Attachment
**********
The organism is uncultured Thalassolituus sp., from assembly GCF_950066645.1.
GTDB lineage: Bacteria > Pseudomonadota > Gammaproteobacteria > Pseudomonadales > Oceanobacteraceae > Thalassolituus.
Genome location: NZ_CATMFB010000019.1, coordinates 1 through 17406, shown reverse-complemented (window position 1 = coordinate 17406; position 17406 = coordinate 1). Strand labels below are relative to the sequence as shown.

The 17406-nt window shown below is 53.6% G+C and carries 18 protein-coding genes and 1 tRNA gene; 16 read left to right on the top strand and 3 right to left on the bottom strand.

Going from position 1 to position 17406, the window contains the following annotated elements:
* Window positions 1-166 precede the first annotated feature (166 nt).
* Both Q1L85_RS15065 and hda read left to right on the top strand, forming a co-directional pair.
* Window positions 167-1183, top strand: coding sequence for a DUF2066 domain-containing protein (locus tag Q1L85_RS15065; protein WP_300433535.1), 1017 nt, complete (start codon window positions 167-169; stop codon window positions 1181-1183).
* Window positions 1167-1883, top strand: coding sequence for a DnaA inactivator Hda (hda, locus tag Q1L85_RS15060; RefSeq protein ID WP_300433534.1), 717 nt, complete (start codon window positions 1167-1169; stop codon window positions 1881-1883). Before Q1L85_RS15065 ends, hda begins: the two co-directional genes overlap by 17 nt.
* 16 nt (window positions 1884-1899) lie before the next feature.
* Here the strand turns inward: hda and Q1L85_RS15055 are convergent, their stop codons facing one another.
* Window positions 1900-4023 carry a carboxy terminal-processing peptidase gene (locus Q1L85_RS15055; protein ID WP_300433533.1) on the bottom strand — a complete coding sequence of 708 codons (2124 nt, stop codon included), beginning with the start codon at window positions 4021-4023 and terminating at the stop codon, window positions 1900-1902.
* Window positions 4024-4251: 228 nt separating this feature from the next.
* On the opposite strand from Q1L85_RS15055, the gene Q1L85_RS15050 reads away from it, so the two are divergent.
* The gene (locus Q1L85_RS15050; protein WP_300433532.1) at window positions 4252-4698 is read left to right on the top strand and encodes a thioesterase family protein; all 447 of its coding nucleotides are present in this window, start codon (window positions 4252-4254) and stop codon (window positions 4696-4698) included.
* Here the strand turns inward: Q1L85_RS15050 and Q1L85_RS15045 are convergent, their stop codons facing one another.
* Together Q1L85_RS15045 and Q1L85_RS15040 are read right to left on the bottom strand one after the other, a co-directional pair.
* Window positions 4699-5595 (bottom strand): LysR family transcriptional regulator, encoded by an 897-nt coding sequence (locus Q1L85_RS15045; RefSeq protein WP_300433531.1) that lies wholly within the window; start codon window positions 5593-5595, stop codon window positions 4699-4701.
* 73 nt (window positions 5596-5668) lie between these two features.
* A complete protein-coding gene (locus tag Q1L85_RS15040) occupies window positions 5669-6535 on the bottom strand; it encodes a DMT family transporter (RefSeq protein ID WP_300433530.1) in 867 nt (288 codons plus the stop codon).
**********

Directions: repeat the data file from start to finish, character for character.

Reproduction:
The organism is uncultured Thalassolituus sp., from assembly GCF_950066645.1.
GTDB lineage: Bacteria > Pseudomonadota > Gammaproteobacteria > Pseudomonadales > Oceanobacteraceae > Thalassolituus.
Genome location: NZ_CATMFB010000019.1, coordinates 1 through 17406, shown reverse-complemented (window position 1 = coordinate 17406; position 17406 = coordinate 1). Strand labels below are relative to the sequence as shown.

The 17406-nt window shown below is 53.6% G+C and carries 18 protein-coding genes and 1 tRNA gene; 16 read left to right on the top strand and 3 right to left on the bottom strand.

Going from position 1 to position 17406, the window contains the following annotated elements:
* Window positions 1-166 precede the first annotated feature (166 nt).
* Both Q1L85_RS15065 and hda read left to right on the top strand, forming a co-directional pair.
* Window positions 167-1183, top strand: coding sequence for a DUF2066 domain-containing protein (locus tag Q1L85_RS15065; protein WP_300433535.1), 1017 nt, complete (start codon window positions 167-169; stop codon window positions 1181-1183).
* Window positions 1167-1883, top strand: coding sequence for a DnaA inactivator Hda (hda, locus tag Q1L85_RS15060; RefSeq protein ID WP_300433534.1), 717 nt, complete (start codon window positions 1167-1169; stop codon window positions 1881-1883). Before Q1L85_RS15065 ends, hda begins: the two co-directional genes overlap by 17 nt.
* 16 nt (window positions 1884-1899) lie before the next feature.
* Here the strand turns inward: hda and Q1L85_RS15055 are convergent, their stop codons facing one another.
* Window positions 1900-4023 carry a carboxy terminal-processing peptidase gene (locus Q1L85_RS15055; protein ID WP_300433533.1) on the bottom strand — a complete coding sequence of 708 codons (2124 nt, stop codon included), beginning with the start codon at window positions 4021-4023 and terminating at the stop codon, window positions 1900-1902.
* Window positions 4024-4251: 228 nt separating this feature from the next.
* On the opposite strand from Q1L85_RS15055, the gene Q1L85_RS15050 reads away from it, so the two are divergent.
* The gene (locus Q1L85_RS15050; protein WP_300433532.1) at window positions 4252-4698 is read left to right on the top strand and encodes a thioesterase family protein; all 447 of its coding nucleotides are present in this window, start codon (window positions 4252-4254) and stop codon (window positions 4696-4698) included.
* Here the strand turns inward: Q1L85_RS15050 and Q1L85_RS15045 are convergent, their stop codons facing one another.
* Together Q1L85_RS15045 and Q1L85_RS15040 are read right to left on the bottom strand one after the other, a co-directional pair.
* Window positions 4699-5595 (bottom strand): LysR family transcriptional regulator, encoded by an 897-nt coding sequence (locus Q1L85_RS15045; RefSeq protein WP_300433531.1) that lies wholly within the window; start codon window positions 5593-5595, stop codon window positions 4699-4701.
* 73 nt (window positions 5596-5668) lie between these two features.
* A complete protein-coding gene (locus tag Q1L85_RS15040) occupies window positions 5669-6535 on the bottom strand; it encodes a DMT family transporter (RefSeq protein ID WP_300433530.1) in 867 nt (288 codons plus the stop codon).